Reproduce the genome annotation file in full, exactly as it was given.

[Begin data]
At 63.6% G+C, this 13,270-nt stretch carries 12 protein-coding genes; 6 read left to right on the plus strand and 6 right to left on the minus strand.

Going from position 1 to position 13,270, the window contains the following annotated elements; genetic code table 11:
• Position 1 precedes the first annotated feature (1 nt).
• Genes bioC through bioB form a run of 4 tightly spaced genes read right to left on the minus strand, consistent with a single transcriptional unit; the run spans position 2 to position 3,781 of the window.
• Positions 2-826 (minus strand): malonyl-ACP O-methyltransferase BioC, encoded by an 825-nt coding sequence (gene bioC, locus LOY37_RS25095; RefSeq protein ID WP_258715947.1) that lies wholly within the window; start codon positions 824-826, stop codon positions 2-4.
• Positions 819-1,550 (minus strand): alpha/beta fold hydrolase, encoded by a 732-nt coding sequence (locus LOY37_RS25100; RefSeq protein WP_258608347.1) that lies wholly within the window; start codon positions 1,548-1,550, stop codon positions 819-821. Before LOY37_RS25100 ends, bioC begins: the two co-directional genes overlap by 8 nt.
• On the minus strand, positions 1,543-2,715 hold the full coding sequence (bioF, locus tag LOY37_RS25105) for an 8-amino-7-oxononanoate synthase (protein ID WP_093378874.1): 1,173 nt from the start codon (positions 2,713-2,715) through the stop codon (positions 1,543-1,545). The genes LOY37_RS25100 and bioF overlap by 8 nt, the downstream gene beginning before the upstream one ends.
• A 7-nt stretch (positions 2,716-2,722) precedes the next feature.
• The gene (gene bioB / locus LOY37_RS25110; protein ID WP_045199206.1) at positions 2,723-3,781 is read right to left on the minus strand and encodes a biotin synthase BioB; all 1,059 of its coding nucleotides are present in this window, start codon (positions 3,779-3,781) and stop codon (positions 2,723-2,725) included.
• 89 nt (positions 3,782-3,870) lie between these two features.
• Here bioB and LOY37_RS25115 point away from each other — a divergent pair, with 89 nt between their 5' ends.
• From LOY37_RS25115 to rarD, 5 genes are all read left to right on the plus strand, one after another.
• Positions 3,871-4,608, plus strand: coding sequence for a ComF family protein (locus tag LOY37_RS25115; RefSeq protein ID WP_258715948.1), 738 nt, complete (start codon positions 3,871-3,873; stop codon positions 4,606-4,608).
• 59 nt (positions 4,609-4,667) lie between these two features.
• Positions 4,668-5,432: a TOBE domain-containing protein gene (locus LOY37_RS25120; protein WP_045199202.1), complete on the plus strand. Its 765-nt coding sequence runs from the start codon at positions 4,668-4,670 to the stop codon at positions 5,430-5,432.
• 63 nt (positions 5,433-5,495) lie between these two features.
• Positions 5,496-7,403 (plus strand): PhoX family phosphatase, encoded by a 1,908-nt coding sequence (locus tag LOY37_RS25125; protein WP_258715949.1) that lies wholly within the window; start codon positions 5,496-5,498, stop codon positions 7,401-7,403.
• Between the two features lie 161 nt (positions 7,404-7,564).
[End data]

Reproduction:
At 63.6% G+C, this 13,270-nt stretch carries 12 protein-coding genes; 6 read left to right on the plus strand and 6 right to left on the minus strand.

Going from position 1 to position 13,270, the window contains the following annotated elements; genetic code table 11:
• Position 1 precedes the first annotated feature (1 nt).
• Genes bioC through bioB form a run of 4 tightly spaced genes read right to left on the minus strand, consistent with a single transcriptional unit; the run spans position 2 to position 3,781 of the window.
• Positions 2-826 (minus strand): malonyl-ACP O-methyltransferase BioC, encoded by an 825-nt coding sequence (gene bioC, locus LOY37_RS25095; RefSeq protein ID WP_258715947.1) that lies wholly within the window; start codon positions 824-826, stop codon positions 2-4.
• Positions 819-1,550 (minus strand): alpha/beta fold hydrolase, encoded by a 732-nt coding sequence (locus LOY37_RS25100; RefSeq protein WP_258608347.1) that lies wholly within the window; start codon positions 1,548-1,550, stop codon positions 819-821. Before LOY37_RS25100 ends, bioC begins: the two co-directional genes overlap by 8 nt.
• On the minus strand, positions 1,543-2,715 hold the full coding sequence (bioF, locus tag LOY37_RS25105) for an 8-amino-7-oxononanoate synthase (protein ID WP_093378874.1): 1,173 nt from the start codon (positions 2,713-2,715) through the stop codon (positions 1,543-1,545). The genes LOY37_RS25100 and bioF overlap by 8 nt, the downstream gene beginning before the upstream one ends.
• A 7-nt stretch (positions 2,716-2,722) precedes the next feature.
• The gene (gene bioB / locus LOY37_RS25110; protein ID WP_045199206.1) at positions 2,723-3,781 is read right to left on the minus strand and encodes a biotin synthase BioB; all 1,059 of its coding nucleotides are present in this window, start codon (positions 3,779-3,781) and stop codon (positions 2,723-2,725) included.
• 89 nt (positions 3,782-3,870) lie between these two features.
• Here bioB and LOY37_RS25115 point away from each other — a divergent pair, with 89 nt between their 5' ends.
• From LOY37_RS25115 to rarD, 5 genes are all read left to right on the plus strand, one after another.
• Positions 3,871-4,608, plus strand: coding sequence for a ComF family protein (locus tag LOY37_RS25115; RefSeq protein ID WP_258715948.1), 738 nt, complete (start codon positions 3,871-3,873; stop codon positions 4,606-4,608).
• 59 nt (positions 4,609-4,667) lie between these two features.
• Positions 4,668-5,432: a TOBE domain-containing protein gene (locus LOY37_RS25120; protein WP_045199202.1), complete on the plus strand. Its 765-nt coding sequence runs from the start codon at positions 4,668-4,670 to the stop codon at positions 5,430-5,432.
• 63 nt (positions 5,433-5,495) lie between these two features.
• Positions 5,496-7,403 (plus strand): PhoX family phosphatase, encoded by a 1,908-nt coding sequence (locus tag LOY37_RS25125; protein WP_258715949.1) that lies wholly within the window; start codon positions 5,496-5,498, stop codon positions 7,401-7,403.
• Between the two features lie 161 nt (positions 7,404-7,564).